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Fayetteville to get signature waterfall entrance

The look of the intersection at Grady Avenue and Ga. Highway 54 in Fayetteville is about to undergo a dramatic change.

The Shoppes at Grady retail center, built a few years ago but never occupied, is now owned by Truett Cathy, the founder of the Chick-fil-A restaurant chain. The center is being renamed “Waterfall” and the reason for the change will soon be obvious.

Destined to become a health and wellness and professional center with a restaurant on the corner, project representative Gary Gettis said Truett Cathy likes the property and is intent on it becoming a destination and a showplace for the city of Fayetteville.

“We think the intersection of Grady Avenue and Hwy. 54 is the gateway to the city and we want to make a statement for Fayetteville and Fayette County,” Gettis said. “This is going to be a destination and a head-turner.”

Heads will turn once the signature feature of the center, a large arc-shaped waterfall, is installed at the corner of Grady and Hwy. 54. Gettis said the structure will be 8 to 9 feet in height and 70 feet in length.

“It will be highly visible and highly recognizable and it’s going to physically improve the property,” Gettis said. “The Waterfall center demonstrates Truett Cathy’s desire to make the center a destination and to supply the distinction that will make it a showplace.”

Gettis reiterated that the center will accommodate offices for doctors, dentists and attorneys. But the business nearest the corner of Grady and Hwy. 54 is being targeted for a restaurant, the only retail offering at Waterfall. The reason, said Gettis, is because the restaurant will be near the corner of the property and will include a large fenced and landscaped brick plaza that will feature the the other side of the waterfall, complete with a private fountain and a raised pool.

“It will be an incredible experience,” Gettis said of the plaza area for outdoor dining that is expected to provide seating for 40 just outside the restaurant.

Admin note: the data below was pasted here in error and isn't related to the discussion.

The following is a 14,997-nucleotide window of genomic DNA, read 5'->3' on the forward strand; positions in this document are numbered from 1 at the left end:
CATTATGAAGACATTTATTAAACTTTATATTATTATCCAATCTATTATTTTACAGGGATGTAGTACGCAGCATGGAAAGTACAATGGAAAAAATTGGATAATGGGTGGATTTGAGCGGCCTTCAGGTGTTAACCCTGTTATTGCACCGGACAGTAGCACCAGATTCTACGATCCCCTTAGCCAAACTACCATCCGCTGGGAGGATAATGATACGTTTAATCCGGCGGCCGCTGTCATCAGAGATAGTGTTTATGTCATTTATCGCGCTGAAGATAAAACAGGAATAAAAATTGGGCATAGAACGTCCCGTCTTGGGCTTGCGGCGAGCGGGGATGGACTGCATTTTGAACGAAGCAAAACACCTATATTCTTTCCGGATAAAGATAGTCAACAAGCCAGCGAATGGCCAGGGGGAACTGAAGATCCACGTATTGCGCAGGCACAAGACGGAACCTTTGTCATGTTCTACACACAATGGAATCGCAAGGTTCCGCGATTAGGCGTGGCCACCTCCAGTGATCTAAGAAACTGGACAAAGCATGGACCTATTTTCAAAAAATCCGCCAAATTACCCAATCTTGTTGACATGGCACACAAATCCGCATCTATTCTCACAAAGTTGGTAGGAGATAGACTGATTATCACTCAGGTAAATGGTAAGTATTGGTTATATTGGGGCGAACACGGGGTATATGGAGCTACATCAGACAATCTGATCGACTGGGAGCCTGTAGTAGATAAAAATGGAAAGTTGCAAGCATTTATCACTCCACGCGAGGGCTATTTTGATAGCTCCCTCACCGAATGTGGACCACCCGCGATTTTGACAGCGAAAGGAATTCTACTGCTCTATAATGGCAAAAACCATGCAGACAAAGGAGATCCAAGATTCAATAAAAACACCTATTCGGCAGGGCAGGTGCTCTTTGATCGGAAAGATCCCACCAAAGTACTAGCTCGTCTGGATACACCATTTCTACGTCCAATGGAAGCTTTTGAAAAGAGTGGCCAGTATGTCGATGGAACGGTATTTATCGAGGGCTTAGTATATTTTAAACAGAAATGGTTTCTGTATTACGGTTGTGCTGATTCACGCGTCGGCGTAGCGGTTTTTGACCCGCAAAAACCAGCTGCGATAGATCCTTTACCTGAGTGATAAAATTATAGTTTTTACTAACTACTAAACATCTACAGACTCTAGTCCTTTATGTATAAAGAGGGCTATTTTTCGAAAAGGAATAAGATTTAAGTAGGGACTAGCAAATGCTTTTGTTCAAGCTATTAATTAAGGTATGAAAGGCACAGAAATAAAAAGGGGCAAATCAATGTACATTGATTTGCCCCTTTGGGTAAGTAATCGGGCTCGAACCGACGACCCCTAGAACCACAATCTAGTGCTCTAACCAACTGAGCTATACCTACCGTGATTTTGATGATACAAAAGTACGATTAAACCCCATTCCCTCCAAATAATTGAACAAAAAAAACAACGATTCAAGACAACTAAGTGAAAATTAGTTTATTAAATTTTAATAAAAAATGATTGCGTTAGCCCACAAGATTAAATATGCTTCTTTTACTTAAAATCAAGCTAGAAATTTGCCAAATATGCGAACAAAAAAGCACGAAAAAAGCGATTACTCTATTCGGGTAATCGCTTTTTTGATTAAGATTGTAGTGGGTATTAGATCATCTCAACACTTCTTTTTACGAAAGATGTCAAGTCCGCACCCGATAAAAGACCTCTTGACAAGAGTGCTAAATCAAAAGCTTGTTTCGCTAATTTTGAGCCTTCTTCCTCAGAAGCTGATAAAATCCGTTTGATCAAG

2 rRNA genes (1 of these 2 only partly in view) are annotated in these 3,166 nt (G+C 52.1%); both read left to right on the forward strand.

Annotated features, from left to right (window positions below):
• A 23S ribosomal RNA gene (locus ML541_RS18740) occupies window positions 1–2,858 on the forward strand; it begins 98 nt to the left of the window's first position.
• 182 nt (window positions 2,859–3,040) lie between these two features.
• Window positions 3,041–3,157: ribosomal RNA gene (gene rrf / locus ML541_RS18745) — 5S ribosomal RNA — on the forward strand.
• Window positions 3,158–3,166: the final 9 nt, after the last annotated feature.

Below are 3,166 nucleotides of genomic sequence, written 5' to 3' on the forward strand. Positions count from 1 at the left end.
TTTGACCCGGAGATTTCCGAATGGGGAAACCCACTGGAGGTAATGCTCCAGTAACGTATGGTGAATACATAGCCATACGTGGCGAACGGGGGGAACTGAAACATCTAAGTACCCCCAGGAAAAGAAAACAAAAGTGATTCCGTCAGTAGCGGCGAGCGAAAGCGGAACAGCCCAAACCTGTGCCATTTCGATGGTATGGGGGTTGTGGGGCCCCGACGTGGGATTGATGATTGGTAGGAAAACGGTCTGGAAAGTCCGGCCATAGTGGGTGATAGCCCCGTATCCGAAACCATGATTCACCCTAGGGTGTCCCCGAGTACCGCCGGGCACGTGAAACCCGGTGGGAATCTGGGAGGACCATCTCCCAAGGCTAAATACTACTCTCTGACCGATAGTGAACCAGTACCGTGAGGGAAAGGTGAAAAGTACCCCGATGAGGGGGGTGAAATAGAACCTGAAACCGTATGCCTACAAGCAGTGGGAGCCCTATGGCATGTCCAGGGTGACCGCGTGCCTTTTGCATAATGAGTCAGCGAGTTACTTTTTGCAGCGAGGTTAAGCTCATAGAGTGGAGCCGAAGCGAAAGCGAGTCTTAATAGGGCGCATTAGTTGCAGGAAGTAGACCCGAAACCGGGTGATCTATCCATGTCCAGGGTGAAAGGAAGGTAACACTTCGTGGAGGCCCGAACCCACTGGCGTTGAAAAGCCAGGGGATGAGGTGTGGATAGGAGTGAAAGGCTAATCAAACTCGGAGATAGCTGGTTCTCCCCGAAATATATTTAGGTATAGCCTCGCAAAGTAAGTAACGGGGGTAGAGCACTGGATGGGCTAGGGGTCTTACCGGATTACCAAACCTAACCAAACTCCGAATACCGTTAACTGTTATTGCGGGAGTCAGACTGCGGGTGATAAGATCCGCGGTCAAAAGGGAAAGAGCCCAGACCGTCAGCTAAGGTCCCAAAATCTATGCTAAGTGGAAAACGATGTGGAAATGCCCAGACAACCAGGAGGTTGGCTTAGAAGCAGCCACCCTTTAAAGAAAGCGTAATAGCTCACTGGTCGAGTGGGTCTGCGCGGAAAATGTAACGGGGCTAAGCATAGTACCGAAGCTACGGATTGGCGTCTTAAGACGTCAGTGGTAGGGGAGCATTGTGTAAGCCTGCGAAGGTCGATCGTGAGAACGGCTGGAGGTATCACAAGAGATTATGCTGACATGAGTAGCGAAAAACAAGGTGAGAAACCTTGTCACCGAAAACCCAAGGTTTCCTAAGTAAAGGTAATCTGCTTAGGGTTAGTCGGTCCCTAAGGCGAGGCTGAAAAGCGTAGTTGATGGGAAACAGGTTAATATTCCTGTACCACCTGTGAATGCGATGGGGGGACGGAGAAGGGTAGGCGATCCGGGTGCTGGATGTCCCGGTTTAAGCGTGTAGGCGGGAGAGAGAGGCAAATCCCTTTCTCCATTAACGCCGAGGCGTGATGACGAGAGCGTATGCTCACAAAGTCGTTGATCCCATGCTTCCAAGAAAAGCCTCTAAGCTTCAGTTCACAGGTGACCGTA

Gettis said that, if at all possible, Cathy is intent on keeping the large red oak, “Samson,” in place in the plaza area. Offsetting the large tree and across the plaza are two large specimen trees along with more plants near the waterfall/fountain area and large evergreen shrubs outside the fenced plaza.

The center in recent weeks has already seen the addition of a substantial number of flowers and shrubs and the installation of 49 new trees with the potential for others to be added, Gettis said. The roundabout inside the center will also be dramatically improved with raised beds and heavy landscaping, Gettis added.

Gettis said work on the signature waterfall is currently being engineered with construction expected to begin in approximately one month.

“From time to time Mr. Cathy makes a personal investment in real estate,” Gettis said. “He wants Waterfall to be a place of distinction and a destination.”



PTC Observer's picture

It will be a real shame to see that big oak tree on that corner taken down. I wonder if there's a way to work it into the overall plan?

ginga1414's picture

PLEASE, Mr. Cathy, don't take down the big old oak tree!

He is going to try.

PTC Observer's picture

miss on this, don't blame poor Ginga.

Sure hope they can do it though.

The article says they are going to try to save the oak, but I don't the big oak tree in the sketch.

and it is a sight to behold. I went by just before dusk, and the reflection of the light on the sheet of cascading water made it look like pure glass...never saw one look so solid and shiny like that before. The gold letters "waterfall" are underneath the water, from what I could see going by. Doesn't even look like the water touches them. Truly beautiful and different. A postcard moment.

Well done, Mr. Cathy. Thank you. Much, much better than looking a the gas pumps with rising prices while stopped at the red light there. ugh.

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